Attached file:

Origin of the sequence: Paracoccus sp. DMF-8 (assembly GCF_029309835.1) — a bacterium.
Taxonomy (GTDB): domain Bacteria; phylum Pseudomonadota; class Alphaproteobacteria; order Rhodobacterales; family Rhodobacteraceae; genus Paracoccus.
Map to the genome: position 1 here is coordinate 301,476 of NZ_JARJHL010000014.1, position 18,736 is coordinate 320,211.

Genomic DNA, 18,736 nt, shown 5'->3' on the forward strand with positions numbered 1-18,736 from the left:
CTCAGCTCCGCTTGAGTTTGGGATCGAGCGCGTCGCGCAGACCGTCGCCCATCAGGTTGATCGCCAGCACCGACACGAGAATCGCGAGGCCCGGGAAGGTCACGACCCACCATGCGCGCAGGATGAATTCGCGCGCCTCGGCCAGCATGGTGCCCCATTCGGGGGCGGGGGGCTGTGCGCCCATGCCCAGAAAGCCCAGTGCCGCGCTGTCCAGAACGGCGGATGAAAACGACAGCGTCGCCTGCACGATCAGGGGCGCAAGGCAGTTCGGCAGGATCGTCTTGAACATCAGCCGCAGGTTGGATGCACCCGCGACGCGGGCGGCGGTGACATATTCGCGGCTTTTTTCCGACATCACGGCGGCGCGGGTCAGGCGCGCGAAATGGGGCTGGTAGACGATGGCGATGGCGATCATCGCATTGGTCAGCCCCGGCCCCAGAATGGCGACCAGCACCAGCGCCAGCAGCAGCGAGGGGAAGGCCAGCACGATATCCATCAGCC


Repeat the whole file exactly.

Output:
Origin of the sequence: Paracoccus sp. DMF-8 (assembly GCF_029309835.1) — a bacterium.
Taxonomy (GTDB): domain Bacteria; phylum Pseudomonadota; class Alphaproteobacteria; order Rhodobacterales; family Rhodobacteraceae; genus Paracoccus.
Map to the genome: position 1 here is coordinate 301,476 of NZ_JARJHL010000014.1, position 18,736 is coordinate 320,211.

Genomic DNA, 18,736 nt, shown 5'->3' on the forward strand with positions numbered 1-18,736 from the left:
CTCAGCTCCGCTTGAGTTTGGGATCGAGCGCGTCGCGCAGACCGTCGCCCATCAGGTTGATCGCCAGCACCGACACGAGAATCGCGAGGCCCGGGAAGGTCACGACCCACCATGCGCGCAGGATGAATTCGCGCGCCTCGGCCAGCATGGTGCCCCATTCGGGGGCGGGGGGCTGTGCGCCCATGCCCAGAAAGCCCAGTGCCGCGCTGTCCAGAACGGCGGATGAAAACGACAGCGTCGCCTGCACGATCAGGGGCGCAAGGCAGTTCGGCAGGATCGTCTTGAACATCAGCCGCAGGTTGGATGCACCCGCGACGCGGGCGGCGGTGACATATTCGCGGCTTTTTTCCGACATCACGGCGGCGCGGGTCAGGCGCGCGAAATGGGGCTGGTAGACGATGGCGATGGCGATCATCGCATTGGTCAGCCCCGGCCCCAGAATGGCGACCAGCACCAGCGCCAGCAGCAGCGAGGGGAAGGCCAGCACGATATCCATCAGCC